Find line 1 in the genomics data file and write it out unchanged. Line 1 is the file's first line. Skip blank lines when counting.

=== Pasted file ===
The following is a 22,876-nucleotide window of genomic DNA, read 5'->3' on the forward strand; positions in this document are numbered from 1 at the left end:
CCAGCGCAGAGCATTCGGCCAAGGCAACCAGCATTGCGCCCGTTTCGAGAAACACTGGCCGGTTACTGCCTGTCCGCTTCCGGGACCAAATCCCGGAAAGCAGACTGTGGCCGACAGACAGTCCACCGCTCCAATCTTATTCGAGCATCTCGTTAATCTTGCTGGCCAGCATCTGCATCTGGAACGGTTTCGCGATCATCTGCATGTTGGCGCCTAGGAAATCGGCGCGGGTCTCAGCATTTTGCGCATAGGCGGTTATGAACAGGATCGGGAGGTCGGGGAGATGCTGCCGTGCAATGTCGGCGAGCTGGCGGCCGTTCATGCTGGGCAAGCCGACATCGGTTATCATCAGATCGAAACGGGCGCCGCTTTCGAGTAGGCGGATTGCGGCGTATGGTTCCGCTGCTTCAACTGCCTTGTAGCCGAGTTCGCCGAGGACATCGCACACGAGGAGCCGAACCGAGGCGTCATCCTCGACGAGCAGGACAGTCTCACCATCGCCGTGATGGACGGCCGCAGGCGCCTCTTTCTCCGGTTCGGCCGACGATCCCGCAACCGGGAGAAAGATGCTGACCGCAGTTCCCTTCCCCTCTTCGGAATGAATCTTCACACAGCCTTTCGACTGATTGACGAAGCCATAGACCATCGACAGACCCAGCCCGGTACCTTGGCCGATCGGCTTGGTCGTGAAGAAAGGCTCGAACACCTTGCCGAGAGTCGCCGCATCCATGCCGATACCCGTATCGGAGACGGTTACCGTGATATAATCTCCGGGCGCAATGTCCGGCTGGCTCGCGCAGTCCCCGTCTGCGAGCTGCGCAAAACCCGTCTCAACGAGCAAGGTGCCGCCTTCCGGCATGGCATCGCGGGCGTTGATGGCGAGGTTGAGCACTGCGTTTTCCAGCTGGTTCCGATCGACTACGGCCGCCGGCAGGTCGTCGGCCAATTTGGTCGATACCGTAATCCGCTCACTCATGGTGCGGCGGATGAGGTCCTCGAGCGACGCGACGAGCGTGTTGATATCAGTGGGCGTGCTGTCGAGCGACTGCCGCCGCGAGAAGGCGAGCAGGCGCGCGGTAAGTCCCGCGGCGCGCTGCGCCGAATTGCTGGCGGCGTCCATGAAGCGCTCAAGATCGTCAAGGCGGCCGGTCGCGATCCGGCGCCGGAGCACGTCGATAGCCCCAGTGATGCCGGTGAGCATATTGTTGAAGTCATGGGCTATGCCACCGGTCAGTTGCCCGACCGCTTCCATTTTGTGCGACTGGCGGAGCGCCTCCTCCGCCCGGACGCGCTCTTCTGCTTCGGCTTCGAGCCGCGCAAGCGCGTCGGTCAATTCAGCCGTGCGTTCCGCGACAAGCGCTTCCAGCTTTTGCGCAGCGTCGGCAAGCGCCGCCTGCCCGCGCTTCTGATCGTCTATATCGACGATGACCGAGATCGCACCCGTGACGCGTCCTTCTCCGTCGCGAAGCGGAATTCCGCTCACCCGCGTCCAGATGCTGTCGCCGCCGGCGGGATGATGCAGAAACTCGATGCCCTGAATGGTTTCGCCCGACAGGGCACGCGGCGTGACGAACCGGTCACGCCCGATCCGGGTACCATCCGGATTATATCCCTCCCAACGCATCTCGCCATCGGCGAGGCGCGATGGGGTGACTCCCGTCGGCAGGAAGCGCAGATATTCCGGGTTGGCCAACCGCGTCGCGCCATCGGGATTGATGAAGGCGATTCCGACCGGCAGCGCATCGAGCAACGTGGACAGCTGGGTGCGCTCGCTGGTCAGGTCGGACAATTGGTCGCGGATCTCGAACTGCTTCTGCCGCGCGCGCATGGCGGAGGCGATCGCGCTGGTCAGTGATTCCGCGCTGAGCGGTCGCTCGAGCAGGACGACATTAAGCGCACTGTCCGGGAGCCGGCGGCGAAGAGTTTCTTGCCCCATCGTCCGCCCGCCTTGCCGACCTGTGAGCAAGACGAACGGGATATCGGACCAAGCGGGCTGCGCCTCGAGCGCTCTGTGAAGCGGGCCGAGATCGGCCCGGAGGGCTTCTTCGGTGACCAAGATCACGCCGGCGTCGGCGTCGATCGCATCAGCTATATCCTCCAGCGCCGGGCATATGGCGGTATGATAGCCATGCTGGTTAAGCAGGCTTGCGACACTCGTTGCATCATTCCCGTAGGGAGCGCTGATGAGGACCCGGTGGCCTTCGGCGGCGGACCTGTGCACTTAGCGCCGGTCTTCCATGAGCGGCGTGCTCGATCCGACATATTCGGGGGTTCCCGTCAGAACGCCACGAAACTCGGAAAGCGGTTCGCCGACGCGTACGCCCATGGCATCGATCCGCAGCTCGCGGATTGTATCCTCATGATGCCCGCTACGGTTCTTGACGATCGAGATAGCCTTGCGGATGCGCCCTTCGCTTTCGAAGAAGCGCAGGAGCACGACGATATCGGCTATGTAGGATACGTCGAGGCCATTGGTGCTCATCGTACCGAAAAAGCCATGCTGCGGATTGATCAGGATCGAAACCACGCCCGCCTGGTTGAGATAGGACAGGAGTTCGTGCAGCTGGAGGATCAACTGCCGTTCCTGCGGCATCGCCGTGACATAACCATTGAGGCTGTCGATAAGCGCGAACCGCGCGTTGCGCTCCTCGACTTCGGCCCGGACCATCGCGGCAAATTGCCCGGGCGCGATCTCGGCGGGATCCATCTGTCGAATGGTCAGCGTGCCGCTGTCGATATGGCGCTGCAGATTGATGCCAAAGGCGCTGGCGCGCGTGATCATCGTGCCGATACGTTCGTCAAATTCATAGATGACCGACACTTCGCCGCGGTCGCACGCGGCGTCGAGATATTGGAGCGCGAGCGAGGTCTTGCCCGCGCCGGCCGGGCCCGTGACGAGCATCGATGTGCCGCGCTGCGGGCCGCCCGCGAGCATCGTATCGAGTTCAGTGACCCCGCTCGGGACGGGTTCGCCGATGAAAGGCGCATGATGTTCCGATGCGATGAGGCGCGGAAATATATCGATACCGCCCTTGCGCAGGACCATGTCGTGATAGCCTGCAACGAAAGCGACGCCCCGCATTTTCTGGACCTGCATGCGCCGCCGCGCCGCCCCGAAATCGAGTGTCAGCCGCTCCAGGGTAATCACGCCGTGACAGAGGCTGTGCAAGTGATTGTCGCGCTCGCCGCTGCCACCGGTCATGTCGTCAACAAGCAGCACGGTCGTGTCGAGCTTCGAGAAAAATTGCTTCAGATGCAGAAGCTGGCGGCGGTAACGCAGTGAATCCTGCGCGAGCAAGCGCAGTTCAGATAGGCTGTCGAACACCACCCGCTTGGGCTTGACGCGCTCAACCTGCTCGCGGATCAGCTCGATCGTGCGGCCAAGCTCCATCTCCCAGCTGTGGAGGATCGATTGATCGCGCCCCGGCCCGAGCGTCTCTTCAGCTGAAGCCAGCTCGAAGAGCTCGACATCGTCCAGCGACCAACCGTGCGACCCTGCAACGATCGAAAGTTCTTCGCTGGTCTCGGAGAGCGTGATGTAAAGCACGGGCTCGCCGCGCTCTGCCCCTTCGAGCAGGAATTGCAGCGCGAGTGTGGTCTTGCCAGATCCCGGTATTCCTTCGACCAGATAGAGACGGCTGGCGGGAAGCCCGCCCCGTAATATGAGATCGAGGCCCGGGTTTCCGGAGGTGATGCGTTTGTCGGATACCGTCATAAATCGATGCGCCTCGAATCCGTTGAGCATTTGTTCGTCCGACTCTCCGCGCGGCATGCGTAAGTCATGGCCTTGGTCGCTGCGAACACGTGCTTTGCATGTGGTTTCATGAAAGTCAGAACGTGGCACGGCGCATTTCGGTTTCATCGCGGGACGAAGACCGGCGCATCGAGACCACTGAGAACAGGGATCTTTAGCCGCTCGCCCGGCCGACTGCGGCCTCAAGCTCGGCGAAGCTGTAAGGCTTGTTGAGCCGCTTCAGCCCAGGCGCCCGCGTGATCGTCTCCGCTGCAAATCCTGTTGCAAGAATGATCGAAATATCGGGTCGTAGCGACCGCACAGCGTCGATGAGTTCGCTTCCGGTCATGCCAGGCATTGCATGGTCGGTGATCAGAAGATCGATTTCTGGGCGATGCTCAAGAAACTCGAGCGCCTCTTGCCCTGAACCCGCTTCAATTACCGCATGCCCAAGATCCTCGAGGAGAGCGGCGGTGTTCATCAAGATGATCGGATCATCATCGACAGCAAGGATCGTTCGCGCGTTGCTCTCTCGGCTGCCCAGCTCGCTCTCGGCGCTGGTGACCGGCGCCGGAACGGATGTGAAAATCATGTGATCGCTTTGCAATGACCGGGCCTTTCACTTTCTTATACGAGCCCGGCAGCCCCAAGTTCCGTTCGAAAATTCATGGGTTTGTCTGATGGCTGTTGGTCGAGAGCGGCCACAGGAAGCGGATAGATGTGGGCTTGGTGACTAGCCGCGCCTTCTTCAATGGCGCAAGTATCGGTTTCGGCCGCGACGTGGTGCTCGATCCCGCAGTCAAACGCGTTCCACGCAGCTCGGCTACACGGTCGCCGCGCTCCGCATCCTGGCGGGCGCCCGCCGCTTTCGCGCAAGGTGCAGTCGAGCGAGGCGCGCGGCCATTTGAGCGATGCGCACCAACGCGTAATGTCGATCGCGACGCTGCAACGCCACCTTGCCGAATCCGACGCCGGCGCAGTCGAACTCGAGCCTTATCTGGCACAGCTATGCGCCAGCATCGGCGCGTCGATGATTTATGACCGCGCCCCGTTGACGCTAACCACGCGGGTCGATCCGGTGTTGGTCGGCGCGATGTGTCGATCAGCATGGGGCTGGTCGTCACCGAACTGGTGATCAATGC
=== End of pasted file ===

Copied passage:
The following is a 22,876-nucleotide window of genomic DNA, read 5'->3' on the forward strand; positions in this document are numbered from 1 at the left end: